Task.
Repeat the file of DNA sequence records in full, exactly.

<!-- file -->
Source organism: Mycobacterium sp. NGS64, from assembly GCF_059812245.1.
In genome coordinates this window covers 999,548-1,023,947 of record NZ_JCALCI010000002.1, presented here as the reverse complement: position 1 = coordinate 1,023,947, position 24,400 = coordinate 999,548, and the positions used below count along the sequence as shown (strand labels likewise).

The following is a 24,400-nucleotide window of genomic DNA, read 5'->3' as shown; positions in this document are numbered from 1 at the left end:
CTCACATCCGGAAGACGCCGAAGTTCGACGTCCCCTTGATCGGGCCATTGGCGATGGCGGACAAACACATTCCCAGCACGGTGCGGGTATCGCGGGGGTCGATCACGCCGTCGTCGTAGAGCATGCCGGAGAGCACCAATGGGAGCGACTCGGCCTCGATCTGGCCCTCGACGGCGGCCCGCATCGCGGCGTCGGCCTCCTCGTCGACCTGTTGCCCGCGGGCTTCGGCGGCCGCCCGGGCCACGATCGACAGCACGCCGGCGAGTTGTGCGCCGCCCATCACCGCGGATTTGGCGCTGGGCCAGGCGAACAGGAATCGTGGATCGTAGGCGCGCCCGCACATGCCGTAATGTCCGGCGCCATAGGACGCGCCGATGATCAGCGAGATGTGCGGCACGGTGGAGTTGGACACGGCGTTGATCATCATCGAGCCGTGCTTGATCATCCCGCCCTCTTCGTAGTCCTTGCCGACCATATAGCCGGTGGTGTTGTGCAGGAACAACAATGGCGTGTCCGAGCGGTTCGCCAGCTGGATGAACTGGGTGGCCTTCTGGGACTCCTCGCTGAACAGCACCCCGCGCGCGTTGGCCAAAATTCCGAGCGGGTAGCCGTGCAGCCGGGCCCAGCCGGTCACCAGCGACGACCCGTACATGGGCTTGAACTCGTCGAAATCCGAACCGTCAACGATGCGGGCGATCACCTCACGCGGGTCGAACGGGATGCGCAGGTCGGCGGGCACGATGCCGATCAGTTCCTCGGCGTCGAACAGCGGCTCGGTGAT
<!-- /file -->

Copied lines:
Source organism: Mycobacterium sp. NGS64, from assembly GCF_059812245.1.
In genome coordinates this window covers 999,548-1,023,947 of record NZ_JCALCI010000002.1, presented here as the reverse complement: position 1 = coordinate 1,023,947, position 24,400 = coordinate 999,548, and the positions used below count along the sequence as shown (strand labels likewise).

The following is a 24,400-nucleotide window of genomic DNA, read 5'->3' as shown; positions in this document are numbered from 1 at the left end:
CTCACATCCGGAAGACGCCGAAGTTCGACGTCCCCTTGATCGGGCCATTGGCGATGGCGGACAAACACATTCCCAGCACGGTGCGGGTATCGCGGGGGTCGATCACGCCGTCGTCGTAGAGCATGCCGGAGAGCACCAATGGGAGCGACTCGGCCTCGATCTGGCCCTCGACGGCGGCCCGCATCGCGGCGTCGGCCTCCTCGTCGACCTGTTGCCCGCGGGCTTCGGCGGCCGCCCGGGCCACGATCGACAGCACGCCGGCGAGTTGTGCGCCGCCCATCACCGCGGATTTGGCGCTGGGCCAGGCGAACAGGAATCGTGGATCGTAGGCGCGCCCGCACATGCCGTAATGTCCGGCGCCATAGGACGCGCCGATGATCAGCGAGATGTGCGGCACGGTGGAGTTGGACACGGCGTTGATCATCATCGAGCCGTGCTTGATCATCCCGCCCTCTTCGTAGTCCTTGCCGACCATATAGCCGGTGGTGTTGTGCAGGAACAACAATGGCGTGTCCGAGCGGTTCGCCAGCTGGATGAACTGGGTGGCCTTCTGGGACTCCTCGCTGAACAGCACCCCGCGCGCGTTGGCCAAAATTCCGAGCGGGTAGCCGTGCAGCCGGGCCCAGCCGGTCACCAGCGACGACCCGTACATGGGCTTGAACTCGTCGAAATCCGAACCGTCAACGATGCGGGCGATCACCTCACGCGGGTCGAACGGGATGCGCAGGTCGGCGGGCACGATGCCGATCAGTTCCTCGGCGTCGAACAGCGGCTCGGTGAT